Moss-covered river pebbles. That’s the first thing that came to mind when Ronnie spoke. Moss-covered river pebbles, cold with fear that caught in his throat before spilling over his lips.
“They took her, D,” he said.
“Child Services. They took River.”
River was Ronnie’s only daughter. She was about seven at the time. He told me that he had named her after the late River Phoenix.
Ronnie never used to sell pot (although that changed after his first stroke years later when Bob took over the business). He was a trader and didn’t believe in money.
Years ago I traded Ronnie my My Own Private Idaho DVD (still in the bloody plastic sleeve) for a bankie of Swazi before River was born. A few weeks later he told me that the film had had a profound effect on him and Bob, and that they made love during and after watching it. He was certain that was the night Bob got pregnant.
Ronnie is the only black Rastafarian I know of who named his daughter after a white male actor. He’s also the only man I know that calls his wife Bob.
“This morning.” He was tying his dreadlocks up in a bun, hands shaking. “They took her, D. She didn’t want to go. Bastards.”
“What did they say?”
“Something about her environment … and her not being in school. Ah … Shit, man, D, I my head’s spinning. I dunno what to do.”
“Have they been here before? Did you ask for identification?”
“Yes what, Ronnie? Yes they’ve been here before, or yes you asked for ID?”
“Shit. So, you don’t know these people.”
“No, man, D. You have to help me.”
“Did they leave a number?”
“No. Said they’ll be in touch.”
Fuckfuckfuck, this is bad. “Where’s Bob, Ronnie?”
“She’s in the back. Hasn’t stopped crying since this morning. She’s locked herself in.”
I had never had much dealing with Bob until that day. She was always ‘in the back’ making tea. Always singing. The times I did see her was either bringing out a tray of freshly-baked banana bread (special, of course) and tea, or a plate of fresh carrots. Her resemblance to Bob Marley was striking. She had that same intensity in her eyes (I always wondered why I hummed ‘Redemption Song’ in the car after leaving Ronnie’s), and she had that same Natty Dread smile.
I never saw Bob smile again after ‘they’ took River.
“Well, can I come in, Ronnie? I’m not a vampire.”
“Sorry, man. Yes. You have to help me, D. They took my baby, man.”
“Calm down.” I wanted to punch myself in the uterus for saying that. The man’s daughter was basically kidnapped in front of his eyes and here I go Calm down. It was in the heat of the moment, I guess. “Let me speak to Bob.”
“In the back.” Ronnie’s eyes had turned glassy with fear. Two pieces of glass sanded down by crashing waves and time.
“Sit down and concentrate on your breathing. We’ll get her back, Ronnie.”
“Bob! Bobby? It’s Dolorez. I’m here to help.”
The corrugated iron shack was an oven. The front room was cozy, though. Tidy. A reggae-coloured rug stretched almost from wall to wall, covering the dirt floor. The walls were decorated with River’s drawings, and made up for the lack of windows. There was a Bible on the coffee table. They were religious people, Ronnie and Bob, and there was no doubt in my mind that they read the Bible more than once a day. The cover was spotless and a bookmark peeked out from within the pages of Corinthians.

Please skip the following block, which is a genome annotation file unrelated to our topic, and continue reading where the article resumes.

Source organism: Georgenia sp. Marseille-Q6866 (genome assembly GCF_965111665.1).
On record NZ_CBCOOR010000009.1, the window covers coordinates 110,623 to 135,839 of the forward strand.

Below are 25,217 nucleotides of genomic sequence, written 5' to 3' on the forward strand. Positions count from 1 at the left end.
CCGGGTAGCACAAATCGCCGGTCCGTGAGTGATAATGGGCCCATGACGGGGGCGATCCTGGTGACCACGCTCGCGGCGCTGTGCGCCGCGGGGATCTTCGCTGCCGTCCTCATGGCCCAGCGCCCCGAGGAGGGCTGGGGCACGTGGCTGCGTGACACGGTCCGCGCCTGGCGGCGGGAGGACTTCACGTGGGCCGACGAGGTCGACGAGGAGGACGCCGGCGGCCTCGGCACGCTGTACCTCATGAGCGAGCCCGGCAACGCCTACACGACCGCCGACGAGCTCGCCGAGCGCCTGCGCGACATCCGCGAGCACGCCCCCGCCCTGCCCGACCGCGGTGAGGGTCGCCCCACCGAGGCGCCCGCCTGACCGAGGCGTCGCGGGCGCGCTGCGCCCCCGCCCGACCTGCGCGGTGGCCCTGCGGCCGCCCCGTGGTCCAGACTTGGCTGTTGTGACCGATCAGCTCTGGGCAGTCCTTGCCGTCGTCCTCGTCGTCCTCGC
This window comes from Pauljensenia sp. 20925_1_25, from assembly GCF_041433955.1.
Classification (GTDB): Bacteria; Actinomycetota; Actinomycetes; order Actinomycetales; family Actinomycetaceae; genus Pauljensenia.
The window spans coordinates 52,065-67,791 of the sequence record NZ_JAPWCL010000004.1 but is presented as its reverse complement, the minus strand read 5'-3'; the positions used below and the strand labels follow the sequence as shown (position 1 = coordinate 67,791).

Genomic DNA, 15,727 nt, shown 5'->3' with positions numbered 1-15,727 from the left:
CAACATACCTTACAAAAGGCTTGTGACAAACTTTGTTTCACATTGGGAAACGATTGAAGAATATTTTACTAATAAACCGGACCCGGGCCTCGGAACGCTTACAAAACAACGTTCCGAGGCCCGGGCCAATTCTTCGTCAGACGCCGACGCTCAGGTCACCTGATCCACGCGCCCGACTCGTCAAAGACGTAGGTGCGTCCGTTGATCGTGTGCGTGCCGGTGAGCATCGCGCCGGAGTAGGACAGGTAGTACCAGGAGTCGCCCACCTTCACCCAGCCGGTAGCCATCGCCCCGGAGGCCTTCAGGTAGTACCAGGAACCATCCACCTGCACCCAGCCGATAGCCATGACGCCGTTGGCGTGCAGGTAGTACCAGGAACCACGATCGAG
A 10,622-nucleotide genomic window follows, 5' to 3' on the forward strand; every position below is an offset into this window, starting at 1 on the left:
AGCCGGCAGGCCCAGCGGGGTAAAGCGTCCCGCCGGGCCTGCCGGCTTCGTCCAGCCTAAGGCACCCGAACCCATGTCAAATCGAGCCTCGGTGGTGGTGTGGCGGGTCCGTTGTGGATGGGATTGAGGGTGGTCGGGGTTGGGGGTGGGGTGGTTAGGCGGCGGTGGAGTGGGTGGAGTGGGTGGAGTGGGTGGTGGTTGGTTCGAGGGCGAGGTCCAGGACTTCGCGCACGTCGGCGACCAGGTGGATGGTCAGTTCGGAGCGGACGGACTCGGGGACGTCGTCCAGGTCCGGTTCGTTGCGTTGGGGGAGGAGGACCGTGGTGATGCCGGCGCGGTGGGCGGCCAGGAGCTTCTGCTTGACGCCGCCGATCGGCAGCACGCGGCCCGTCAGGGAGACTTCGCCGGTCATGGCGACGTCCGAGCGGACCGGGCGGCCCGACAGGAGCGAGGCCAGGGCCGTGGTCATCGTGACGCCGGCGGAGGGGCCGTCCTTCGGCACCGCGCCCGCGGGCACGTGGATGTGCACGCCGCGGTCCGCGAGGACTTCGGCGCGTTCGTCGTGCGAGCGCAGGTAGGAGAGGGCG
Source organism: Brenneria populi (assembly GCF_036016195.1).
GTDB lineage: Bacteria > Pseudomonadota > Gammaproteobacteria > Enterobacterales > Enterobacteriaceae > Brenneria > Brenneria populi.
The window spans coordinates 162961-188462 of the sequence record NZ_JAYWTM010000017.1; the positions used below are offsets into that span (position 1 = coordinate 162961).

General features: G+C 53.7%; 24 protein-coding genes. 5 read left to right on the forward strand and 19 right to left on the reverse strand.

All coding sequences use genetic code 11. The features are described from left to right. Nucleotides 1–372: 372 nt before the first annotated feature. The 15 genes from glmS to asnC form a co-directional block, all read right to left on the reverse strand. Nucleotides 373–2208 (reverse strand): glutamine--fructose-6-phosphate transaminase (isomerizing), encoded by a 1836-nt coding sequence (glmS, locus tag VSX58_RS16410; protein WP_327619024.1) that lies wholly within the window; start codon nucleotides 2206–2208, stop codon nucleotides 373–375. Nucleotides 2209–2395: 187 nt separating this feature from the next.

The hallway was narrow and I swear I could feel my handbag expand as if the heat was seeping into its fibres. There was only one bedroom in the shack. River’s mattress was against the wall behind the door, and Ronnie and Bob’s against the furthest wall. All the beds were made up and there was another Bible on the empty Coke crate that served as bedside table on Ronnie’s side (let’s just call it intuition on my part). A picture of Christ hung on the wall. He looked like Bob Marley.
‘The back’ was locked from the inside. It dawned on me that I had never been inside Ronnie’s pad. Ronnie never smoked in the house, so we always had a peace smoke outside before we traded.
I knocked on the door. “Bob? It’s D. It’s Dolorez. Do you remember me? I’m here to help.”
“Bob? Bobby?” Then I saw the blood coming through the gap between door and floor. “Ronnie! Come and open this door now! She’s not answering. And call an ambulance!”
Ronnie came stomping down the hallway. Where he got the crowbar, I don’t know. He’d lost one of his rubber flip-flops. “I – we don’t have a phone, man.” Ronnie started working on the lock.
“Shitshitshitshit.” I couldn’t find my phone in my handbag. I must’ve grabbed a hold of the only tampon I had in there three times before I found it. I was cursing all the mobile phone manufacturers in the world for making them so small. I pressed speed dial.
The phone rang twice before someone answered. Efficient, I thought.
to be continued…